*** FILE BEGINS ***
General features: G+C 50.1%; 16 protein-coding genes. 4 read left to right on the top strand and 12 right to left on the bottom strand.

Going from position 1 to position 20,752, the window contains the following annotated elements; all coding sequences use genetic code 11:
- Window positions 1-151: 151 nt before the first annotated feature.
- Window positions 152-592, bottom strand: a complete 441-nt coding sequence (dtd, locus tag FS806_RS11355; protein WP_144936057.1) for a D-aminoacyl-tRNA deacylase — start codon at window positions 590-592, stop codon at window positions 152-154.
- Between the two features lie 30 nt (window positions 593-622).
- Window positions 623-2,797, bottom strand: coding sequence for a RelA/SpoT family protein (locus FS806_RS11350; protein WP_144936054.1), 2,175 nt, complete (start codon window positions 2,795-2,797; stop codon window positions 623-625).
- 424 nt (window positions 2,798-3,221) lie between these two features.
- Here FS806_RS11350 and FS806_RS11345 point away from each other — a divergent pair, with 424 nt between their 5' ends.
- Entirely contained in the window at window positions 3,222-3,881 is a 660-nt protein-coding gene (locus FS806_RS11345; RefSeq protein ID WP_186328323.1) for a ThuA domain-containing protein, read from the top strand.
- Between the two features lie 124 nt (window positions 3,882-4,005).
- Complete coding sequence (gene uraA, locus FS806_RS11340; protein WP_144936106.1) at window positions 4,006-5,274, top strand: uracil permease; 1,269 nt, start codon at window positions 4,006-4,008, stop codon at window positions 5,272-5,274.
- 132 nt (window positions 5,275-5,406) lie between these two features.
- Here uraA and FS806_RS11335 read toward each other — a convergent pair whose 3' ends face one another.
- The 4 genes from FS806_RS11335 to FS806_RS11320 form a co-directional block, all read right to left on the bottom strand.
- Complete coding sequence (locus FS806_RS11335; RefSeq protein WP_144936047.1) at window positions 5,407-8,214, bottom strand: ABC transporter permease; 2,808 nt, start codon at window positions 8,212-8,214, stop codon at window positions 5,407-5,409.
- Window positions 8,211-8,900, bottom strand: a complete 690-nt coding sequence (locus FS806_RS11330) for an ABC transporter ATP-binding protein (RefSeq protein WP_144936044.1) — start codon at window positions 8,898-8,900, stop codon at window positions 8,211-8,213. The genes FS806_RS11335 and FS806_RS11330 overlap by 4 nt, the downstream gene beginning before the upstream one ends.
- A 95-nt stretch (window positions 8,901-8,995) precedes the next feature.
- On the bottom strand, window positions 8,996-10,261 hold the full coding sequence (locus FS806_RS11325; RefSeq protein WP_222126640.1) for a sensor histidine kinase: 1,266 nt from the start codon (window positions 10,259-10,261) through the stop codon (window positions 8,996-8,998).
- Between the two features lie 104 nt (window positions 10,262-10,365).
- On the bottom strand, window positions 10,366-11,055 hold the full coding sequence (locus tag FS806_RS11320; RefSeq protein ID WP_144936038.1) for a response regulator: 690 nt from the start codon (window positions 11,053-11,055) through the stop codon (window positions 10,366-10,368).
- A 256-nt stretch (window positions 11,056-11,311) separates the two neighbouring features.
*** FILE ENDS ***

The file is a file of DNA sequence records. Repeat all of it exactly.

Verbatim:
General features: G+C 50.1%; 16 protein-coding genes. 4 read left to right on the top strand and 12 right to left on the bottom strand.

Going from position 1 to position 20,752, the window contains the following annotated elements; all coding sequences use genetic code 11:
- Window positions 1-151: 151 nt before the first annotated feature.
- Window positions 152-592, bottom strand: a complete 441-nt coding sequence (dtd, locus tag FS806_RS11355; protein WP_144936057.1) for a D-aminoacyl-tRNA deacylase — start codon at window positions 590-592, stop codon at window positions 152-154.
- Between the two features lie 30 nt (window positions 593-622).
- Window positions 623-2,797, bottom strand: coding sequence for a RelA/SpoT family protein (locus FS806_RS11350; protein WP_144936054.1), 2,175 nt, complete (start codon window positions 2,795-2,797; stop codon window positions 623-625).
- 424 nt (window positions 2,798-3,221) lie between these two features.
- Here FS806_RS11350 and FS806_RS11345 point away from each other — a divergent pair, with 424 nt between their 5' ends.
- Entirely contained in the window at window positions 3,222-3,881 is a 660-nt protein-coding gene (locus FS806_RS11345; RefSeq protein ID WP_186328323.1) for a ThuA domain-containing protein, read from the top strand.
- Between the two features lie 124 nt (window positions 3,882-4,005).
- Complete coding sequence (gene uraA, locus FS806_RS11340; protein WP_144936106.1) at window positions 4,006-5,274, top strand: uracil permease; 1,269 nt, start codon at window positions 4,006-4,008, stop codon at window positions 5,272-5,274.
- 132 nt (window positions 5,275-5,406) lie between these two features.
- Here uraA and FS806_RS11335 read toward each other — a convergent pair whose 3' ends face one another.
- The 4 genes from FS806_RS11335 to FS806_RS11320 form a co-directional block, all read right to left on the bottom strand.
- Complete coding sequence (locus FS806_RS11335; RefSeq protein WP_144936047.1) at window positions 5,407-8,214, bottom strand: ABC transporter permease; 2,808 nt, start codon at window positions 8,212-8,214, stop codon at window positions 5,407-5,409.
- Window positions 8,211-8,900, bottom strand: a complete 690-nt coding sequence (locus FS806_RS11330) for an ABC transporter ATP-binding protein (RefSeq protein WP_144936044.1) — start codon at window positions 8,898-8,900, stop codon at window positions 8,211-8,213. The genes FS806_RS11335 and FS806_RS11330 overlap by 4 nt, the downstream gene beginning before the upstream one ends.
- A 95-nt stretch (window positions 8,901-8,995) precedes the next feature.
- On the bottom strand, window positions 8,996-10,261 hold the full coding sequence (locus FS806_RS11325; RefSeq protein WP_222126640.1) for a sensor histidine kinase: 1,266 nt from the start codon (window positions 10,259-10,261) through the stop codon (window positions 8,996-8,998).
- Between the two features lie 104 nt (window positions 10,262-10,365).
- On the bottom strand, window positions 10,366-11,055 hold the full coding sequence (locus tag FS806_RS11320; RefSeq protein ID WP_144936038.1) for a response regulator: 690 nt from the start codon (window positions 11,053-11,055) through the stop codon (window positions 10,366-10,368).
- A 256-nt stretch (window positions 11,056-11,311) separates the two neighbouring features.